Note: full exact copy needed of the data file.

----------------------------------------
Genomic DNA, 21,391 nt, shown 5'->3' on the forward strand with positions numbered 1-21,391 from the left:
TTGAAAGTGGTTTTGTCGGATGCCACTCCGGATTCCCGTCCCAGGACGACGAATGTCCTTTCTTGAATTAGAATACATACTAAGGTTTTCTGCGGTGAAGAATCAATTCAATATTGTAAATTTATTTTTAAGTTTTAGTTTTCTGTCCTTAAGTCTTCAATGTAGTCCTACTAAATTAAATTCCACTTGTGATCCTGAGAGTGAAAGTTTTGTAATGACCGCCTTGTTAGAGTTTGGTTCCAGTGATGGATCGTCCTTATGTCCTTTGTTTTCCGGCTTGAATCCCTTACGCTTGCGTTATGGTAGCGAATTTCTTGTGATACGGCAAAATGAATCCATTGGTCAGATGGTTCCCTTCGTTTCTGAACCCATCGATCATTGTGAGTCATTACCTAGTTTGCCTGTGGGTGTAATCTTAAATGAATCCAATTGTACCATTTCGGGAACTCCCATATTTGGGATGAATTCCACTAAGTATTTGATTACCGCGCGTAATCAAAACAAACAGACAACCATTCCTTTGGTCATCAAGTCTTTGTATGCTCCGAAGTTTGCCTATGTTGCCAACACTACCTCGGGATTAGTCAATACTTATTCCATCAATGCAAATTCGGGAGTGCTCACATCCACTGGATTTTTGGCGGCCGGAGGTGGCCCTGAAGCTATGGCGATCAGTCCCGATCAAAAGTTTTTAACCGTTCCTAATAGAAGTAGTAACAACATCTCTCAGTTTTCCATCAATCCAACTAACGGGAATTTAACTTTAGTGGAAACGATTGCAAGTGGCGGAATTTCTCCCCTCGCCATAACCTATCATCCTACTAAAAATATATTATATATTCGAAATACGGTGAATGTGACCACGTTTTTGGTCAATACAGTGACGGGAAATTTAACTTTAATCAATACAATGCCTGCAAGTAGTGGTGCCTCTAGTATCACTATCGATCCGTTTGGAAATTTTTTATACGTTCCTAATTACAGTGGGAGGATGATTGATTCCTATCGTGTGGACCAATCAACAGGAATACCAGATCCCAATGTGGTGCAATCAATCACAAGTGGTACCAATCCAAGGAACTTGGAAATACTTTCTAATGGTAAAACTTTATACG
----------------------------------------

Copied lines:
Genomic DNA, 21,391 nt, shown 5'->3' on the forward strand with positions numbered 1-21,391 from the left:
TTGAAAGTGGTTTTGTCGGATGCCACTCCGGATTCCCGTCCCAGGACGACGAATGTCCTTTCTTGAATTAGAATACATACTAAGGTTTTCTGCGGTGAAGAATCAATTCAATATTGTAAATTTATTTTTAAGTTTTAGTTTTCTGTCCTTAAGTCTTCAATGTAGTCCTACTAAATTAAATTCCACTTGTGATCCTGAGAGTGAAAGTTTTGTAATGACCGCCTTGTTAGAGTTTGGTTCCAGTGATGGATCGTCCTTATGTCCTTTGTTTTCCGGCTTGAATCCCTTACGCTTGCGTTATGGTAGCGAATTTCTTGTGATACGGCAAAATGAATCCATTGGTCAGATGGTTCCCTTCGTTTCTGAACCCATCGATCATTGTGAGTCATTACCTAGTTTGCCTGTGGGTGTAATCTTAAATGAATCCAATTGTACCATTTCGGGAACTCCCATATTTGGGATGAATTCCACTAAGTATTTGATTACCGCGCGTAATCAAAACAAACAGACAACCATTCCTTTGGTCATCAAGTCTTTGTATGCTCCGAAGTTTGCCTATGTTGCCAACACTACCTCGGGATTAGTCAATACTTATTCCATCAATGCAAATTCGGGAGTGCTCACATCCACTGGATTTTTGGCGGCCGGAGGTGGCCCTGAAGCTATGGCGATCAGTCCCGATCAAAAGTTTTTAACCGTTCCTAATAGAAGTAGTAACAACATCTCTCAGTTTTCCATCAATCCAACTAACGGGAATTTAACTTTAGTGGAAACGATTGCAAGTGGCGGAATTTCTCCCCTCGCCATAACCTATCATCCTACTAAAAATATATTATATATTCGAAATACGGTGAATGTGACCACGTTTTTGGTCAATACAGTGACGGGAAATTTAACTTTAATCAATACAATGCCTGCAAGTAGTGGTGCCTCTAGTATCACTATCGATCCGTTTGGAAATTTTTTATACGTTCCTAATTACAGTGGGAGGATGATTGATTCCTATCGTGTGGACCAATCAACAGGAATACCAGATCCCAATGTGGTGCAATCAATCACAAGTGGTACCAATCCAAGGAACTTGGAAATACTTTCTAATGGTAAAACTTTATACG